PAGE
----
Search Clinical Trials
CISCRP is an independent non-profit organization dedicated to empowering patients and providing education on clinical trial participation. We do not provide medical advice. Search Clinical Trials utilizes only the baseline criteria requested in the search form. Please consult the study staff regarding your specific eligibility for a study, and consult your doctor regarding any course of treatment. Please do not send medical records.
How to Find a Clinical Trial
Today, there are numerous resources to help find clinical trials. And with more clinical trials being conducted by independent, community-based physicians, there is a far greater chance that primary and specialty care physicians and nurses will be able to help find the right clinical trials. The goal when trying to find a clinical trial is to be as thorough and comprehensive as possible. Every piece of information that is found and every individual along the way could help in tracking down the right clinical trial.
The resources mentioned below can be helpful when trying to find a clinical trial. It can also be useful when family and friends help to find and narrow down options to a few targeted opportunities.
Once a research study is located, it is important to ask the study staff questions about the trial before making the decision to participate.
Online search engines are very beneficial in your search for a clinical trial. You can typically find the most recently updated listing of clinical trials. There is also a wealth of disease specific websites that keep up to date lists of current clinical trials for a specific disease or condition. You can find these organization’s websites and contact them to find out if they know about research studies that are enrolling volunteers.
Sometimes an online search can get overwhelming, or you just aren’t getting the results you had hoped. As part of CISCRP’s Search Clinical Trials service, you can call 1-877-MED HERO to speak with our staff. We will gather your information, conduct a search for you and email or mail you the results.
Contact a local clinical research center with expertise in your medical condition. Some of these centers may be advertising for trials that are currently recruiting volunteers. Your physician or nurse, and even friends and family, may know of reputable centers. Many research centers have their own websites and they may be linked to academic health centers if they are an affiliate.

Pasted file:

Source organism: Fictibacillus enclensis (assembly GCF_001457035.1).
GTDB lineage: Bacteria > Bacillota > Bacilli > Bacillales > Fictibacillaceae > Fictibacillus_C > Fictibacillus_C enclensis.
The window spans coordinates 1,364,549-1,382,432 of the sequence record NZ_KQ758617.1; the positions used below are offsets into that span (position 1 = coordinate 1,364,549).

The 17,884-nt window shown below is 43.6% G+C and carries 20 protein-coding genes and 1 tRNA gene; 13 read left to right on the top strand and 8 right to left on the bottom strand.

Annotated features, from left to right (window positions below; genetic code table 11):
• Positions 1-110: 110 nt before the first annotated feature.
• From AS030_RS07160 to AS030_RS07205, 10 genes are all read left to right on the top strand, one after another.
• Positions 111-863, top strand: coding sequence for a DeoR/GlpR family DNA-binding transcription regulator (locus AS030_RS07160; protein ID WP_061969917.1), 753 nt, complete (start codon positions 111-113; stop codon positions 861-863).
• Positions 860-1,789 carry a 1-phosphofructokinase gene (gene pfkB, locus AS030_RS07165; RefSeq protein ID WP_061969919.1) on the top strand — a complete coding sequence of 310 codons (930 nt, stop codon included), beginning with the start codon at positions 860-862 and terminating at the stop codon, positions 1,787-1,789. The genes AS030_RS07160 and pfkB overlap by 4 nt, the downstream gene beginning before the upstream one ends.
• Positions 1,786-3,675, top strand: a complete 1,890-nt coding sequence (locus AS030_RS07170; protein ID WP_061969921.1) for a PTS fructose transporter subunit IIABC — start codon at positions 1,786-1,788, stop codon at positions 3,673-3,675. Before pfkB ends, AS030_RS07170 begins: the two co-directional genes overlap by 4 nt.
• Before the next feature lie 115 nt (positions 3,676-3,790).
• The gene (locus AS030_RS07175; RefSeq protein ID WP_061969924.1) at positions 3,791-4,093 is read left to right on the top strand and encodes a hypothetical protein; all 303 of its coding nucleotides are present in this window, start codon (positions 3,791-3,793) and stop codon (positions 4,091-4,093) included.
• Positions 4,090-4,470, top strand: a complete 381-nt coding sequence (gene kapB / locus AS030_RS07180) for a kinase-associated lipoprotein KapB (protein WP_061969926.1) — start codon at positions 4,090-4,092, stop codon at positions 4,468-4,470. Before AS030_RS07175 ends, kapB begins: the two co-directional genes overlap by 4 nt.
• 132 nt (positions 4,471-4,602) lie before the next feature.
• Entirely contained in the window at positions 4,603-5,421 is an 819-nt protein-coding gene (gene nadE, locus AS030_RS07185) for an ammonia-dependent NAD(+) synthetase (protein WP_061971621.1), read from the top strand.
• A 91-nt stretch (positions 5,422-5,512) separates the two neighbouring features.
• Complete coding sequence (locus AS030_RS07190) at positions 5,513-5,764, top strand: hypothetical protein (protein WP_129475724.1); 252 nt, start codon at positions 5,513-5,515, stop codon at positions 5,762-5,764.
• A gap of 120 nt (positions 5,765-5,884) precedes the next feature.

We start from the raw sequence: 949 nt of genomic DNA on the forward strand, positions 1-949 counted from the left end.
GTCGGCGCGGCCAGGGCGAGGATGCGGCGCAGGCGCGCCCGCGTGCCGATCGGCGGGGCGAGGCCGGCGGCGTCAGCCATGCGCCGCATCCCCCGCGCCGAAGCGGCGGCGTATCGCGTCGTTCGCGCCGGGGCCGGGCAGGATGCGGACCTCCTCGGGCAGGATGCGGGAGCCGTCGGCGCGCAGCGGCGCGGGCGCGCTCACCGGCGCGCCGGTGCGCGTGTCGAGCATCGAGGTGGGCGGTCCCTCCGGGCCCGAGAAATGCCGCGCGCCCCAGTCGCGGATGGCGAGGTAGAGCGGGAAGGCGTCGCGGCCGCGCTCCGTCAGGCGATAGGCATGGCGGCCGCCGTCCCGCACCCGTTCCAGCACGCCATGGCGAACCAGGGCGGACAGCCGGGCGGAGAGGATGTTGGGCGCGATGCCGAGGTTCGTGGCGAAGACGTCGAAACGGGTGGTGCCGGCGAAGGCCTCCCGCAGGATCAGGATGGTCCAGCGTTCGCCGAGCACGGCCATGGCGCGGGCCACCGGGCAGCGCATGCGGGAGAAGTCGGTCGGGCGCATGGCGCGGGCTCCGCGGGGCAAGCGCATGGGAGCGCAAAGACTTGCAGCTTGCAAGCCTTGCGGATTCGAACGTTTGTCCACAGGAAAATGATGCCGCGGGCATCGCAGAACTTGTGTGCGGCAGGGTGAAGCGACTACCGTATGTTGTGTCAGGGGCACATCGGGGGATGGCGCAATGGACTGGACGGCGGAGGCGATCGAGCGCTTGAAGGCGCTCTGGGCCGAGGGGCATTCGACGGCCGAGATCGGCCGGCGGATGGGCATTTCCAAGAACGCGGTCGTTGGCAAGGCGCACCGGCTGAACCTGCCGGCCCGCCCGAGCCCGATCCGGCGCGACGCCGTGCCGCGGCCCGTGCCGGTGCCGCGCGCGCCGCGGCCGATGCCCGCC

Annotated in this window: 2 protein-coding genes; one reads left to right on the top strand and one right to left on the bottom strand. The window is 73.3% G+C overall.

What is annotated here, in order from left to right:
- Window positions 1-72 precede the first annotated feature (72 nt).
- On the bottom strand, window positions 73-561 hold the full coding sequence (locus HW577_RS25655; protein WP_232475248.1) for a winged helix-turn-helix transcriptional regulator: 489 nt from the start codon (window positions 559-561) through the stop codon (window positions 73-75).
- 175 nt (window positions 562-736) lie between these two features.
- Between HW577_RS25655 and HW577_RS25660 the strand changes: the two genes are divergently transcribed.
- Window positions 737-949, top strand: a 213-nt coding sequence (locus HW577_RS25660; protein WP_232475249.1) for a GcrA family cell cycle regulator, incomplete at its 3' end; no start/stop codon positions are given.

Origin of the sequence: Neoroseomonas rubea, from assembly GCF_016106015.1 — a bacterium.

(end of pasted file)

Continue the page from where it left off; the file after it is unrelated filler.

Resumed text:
Primary and specialty care physicians and nurses, in particular, may have access to some specialized (and expensive) medical journals and online databases where clinical trials, and study drugs, are routinely discussed topics. These professionals are also worth consulting after you’ve found some initial sources of information.
While we try to keep searches as close to your original criteria as possible, the terms you’ve used may not be something that would appear in study records or trial listings, which tend to use more formal, clinical language. The word we use may just be a different term for the condition mentioned in your search form (ie: “Hypertension” as opposed to “High blood pressure”). A search on Centerwatch.com or ClinicalTrials.gov may have returned trials for conditions that are similar to or related to yours. If you ran a search for a symptom, rather than a health condition, you may receive trial results for conditions that display those symptoms. Do not mistake this for a diagnosis. You should always consult your doctor about your symptoms.
Your Search Clinical Trials results contain the information of relevant clinical trials in your area that match your specified condition(s). If you would like to participate in one of those trials, contact that trial site using the contact information provided.
Yes! Each request form allows you to submit a request for up to 3 conditions. If you would like to request for more, you can submit multiple request forms.
Yes. Nearly 20% of those using our Search Clinical Trials system are applying as healthy participants.
After completing or during your trial, you can join one of CISCRP’s editorial panels and provide feedback of your clinical trial experience. Be an Editorial Panelist
You can also be a CISCRP ambassador and help spread the word about clinical research participation and its benefits to the scientific community. Be an Ambassador